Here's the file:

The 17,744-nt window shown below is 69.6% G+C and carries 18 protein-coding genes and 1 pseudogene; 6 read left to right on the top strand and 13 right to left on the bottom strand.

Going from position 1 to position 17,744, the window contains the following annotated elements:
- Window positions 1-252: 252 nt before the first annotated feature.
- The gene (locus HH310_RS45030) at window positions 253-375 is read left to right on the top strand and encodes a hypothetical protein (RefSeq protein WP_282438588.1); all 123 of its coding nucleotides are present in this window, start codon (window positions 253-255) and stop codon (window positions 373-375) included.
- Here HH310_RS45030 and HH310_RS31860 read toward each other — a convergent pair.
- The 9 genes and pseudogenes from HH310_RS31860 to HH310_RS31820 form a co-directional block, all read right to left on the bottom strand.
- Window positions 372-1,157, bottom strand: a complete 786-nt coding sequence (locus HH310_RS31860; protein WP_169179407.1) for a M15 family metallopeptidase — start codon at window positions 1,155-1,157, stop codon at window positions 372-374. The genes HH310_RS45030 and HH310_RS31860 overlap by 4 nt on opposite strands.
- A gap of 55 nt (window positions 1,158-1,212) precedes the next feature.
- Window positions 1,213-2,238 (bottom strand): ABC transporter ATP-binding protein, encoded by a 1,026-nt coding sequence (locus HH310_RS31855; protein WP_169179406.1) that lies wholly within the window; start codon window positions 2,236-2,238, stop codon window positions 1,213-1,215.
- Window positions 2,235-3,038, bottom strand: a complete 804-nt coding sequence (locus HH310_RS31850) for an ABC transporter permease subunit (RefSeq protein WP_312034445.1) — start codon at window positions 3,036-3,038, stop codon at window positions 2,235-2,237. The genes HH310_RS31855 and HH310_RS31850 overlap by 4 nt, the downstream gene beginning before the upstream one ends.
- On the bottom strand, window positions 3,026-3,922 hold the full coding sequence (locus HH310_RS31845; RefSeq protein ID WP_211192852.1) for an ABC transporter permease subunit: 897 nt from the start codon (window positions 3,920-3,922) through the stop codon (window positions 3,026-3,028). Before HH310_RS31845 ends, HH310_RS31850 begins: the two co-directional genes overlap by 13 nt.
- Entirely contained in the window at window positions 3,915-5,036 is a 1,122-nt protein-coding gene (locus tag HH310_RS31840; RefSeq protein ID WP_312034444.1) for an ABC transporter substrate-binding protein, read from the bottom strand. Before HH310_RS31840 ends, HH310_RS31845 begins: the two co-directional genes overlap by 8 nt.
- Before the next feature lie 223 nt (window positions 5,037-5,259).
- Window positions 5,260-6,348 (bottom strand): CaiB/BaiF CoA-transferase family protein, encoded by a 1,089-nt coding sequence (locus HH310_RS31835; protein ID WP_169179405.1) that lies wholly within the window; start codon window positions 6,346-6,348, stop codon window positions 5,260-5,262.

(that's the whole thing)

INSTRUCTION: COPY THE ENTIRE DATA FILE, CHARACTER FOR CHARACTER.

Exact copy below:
The 17,744-nt window shown below is 69.6% G+C and carries 18 protein-coding genes and 1 pseudogene; 6 read left to right on the top strand and 13 right to left on the bottom strand.

Going from position 1 to position 17,744, the window contains the following annotated elements:
- Window positions 1-252: 252 nt before the first annotated feature.
- The gene (locus HH310_RS45030) at window positions 253-375 is read left to right on the top strand and encodes a hypothetical protein (RefSeq protein WP_282438588.1); all 123 of its coding nucleotides are present in this window, start codon (window positions 253-255) and stop codon (window positions 373-375) included.
- Here HH310_RS45030 and HH310_RS31860 read toward each other — a convergent pair.
- The 9 genes and pseudogenes from HH310_RS31860 to HH310_RS31820 form a co-directional block, all read right to left on the bottom strand.
- Window positions 372-1,157, bottom strand: a complete 786-nt coding sequence (locus HH310_RS31860; protein WP_169179407.1) for a M15 family metallopeptidase — start codon at window positions 1,155-1,157, stop codon at window positions 372-374. The genes HH310_RS45030 and HH310_RS31860 overlap by 4 nt on opposite strands.
- A gap of 55 nt (window positions 1,158-1,212) precedes the next feature.
- Window positions 1,213-2,238 (bottom strand): ABC transporter ATP-binding protein, encoded by a 1,026-nt coding sequence (locus HH310_RS31855; protein WP_169179406.1) that lies wholly within the window; start codon window positions 2,236-2,238, stop codon window positions 1,213-1,215.
- Window positions 2,235-3,038, bottom strand: a complete 804-nt coding sequence (locus HH310_RS31850) for an ABC transporter permease subunit (RefSeq protein WP_312034445.1) — start codon at window positions 3,036-3,038, stop codon at window positions 2,235-2,237. The genes HH310_RS31855 and HH310_RS31850 overlap by 4 nt, the downstream gene beginning before the upstream one ends.
- On the bottom strand, window positions 3,026-3,922 hold the full coding sequence (locus HH310_RS31845; RefSeq protein ID WP_211192852.1) for an ABC transporter permease subunit: 897 nt from the start codon (window positions 3,920-3,922) through the stop codon (window positions 3,026-3,028). Before HH310_RS31845 ends, HH310_RS31850 begins: the two co-directional genes overlap by 13 nt.
- Entirely contained in the window at window positions 3,915-5,036 is a 1,122-nt protein-coding gene (locus tag HH310_RS31840; RefSeq protein ID WP_312034444.1) for an ABC transporter substrate-binding protein, read from the bottom strand. Before HH310_RS31840 ends, HH310_RS31845 begins: the two co-directional genes overlap by 8 nt.
- Before the next feature lie 223 nt (window positions 5,037-5,259).
- Window positions 5,260-6,348 (bottom strand): CaiB/BaiF CoA-transferase family protein, encoded by a 1,089-nt coding sequence (locus HH310_RS31835; protein ID WP_169179405.1) that lies wholly within the window; start codon window positions 6,346-6,348, stop codon window positions 5,260-5,262.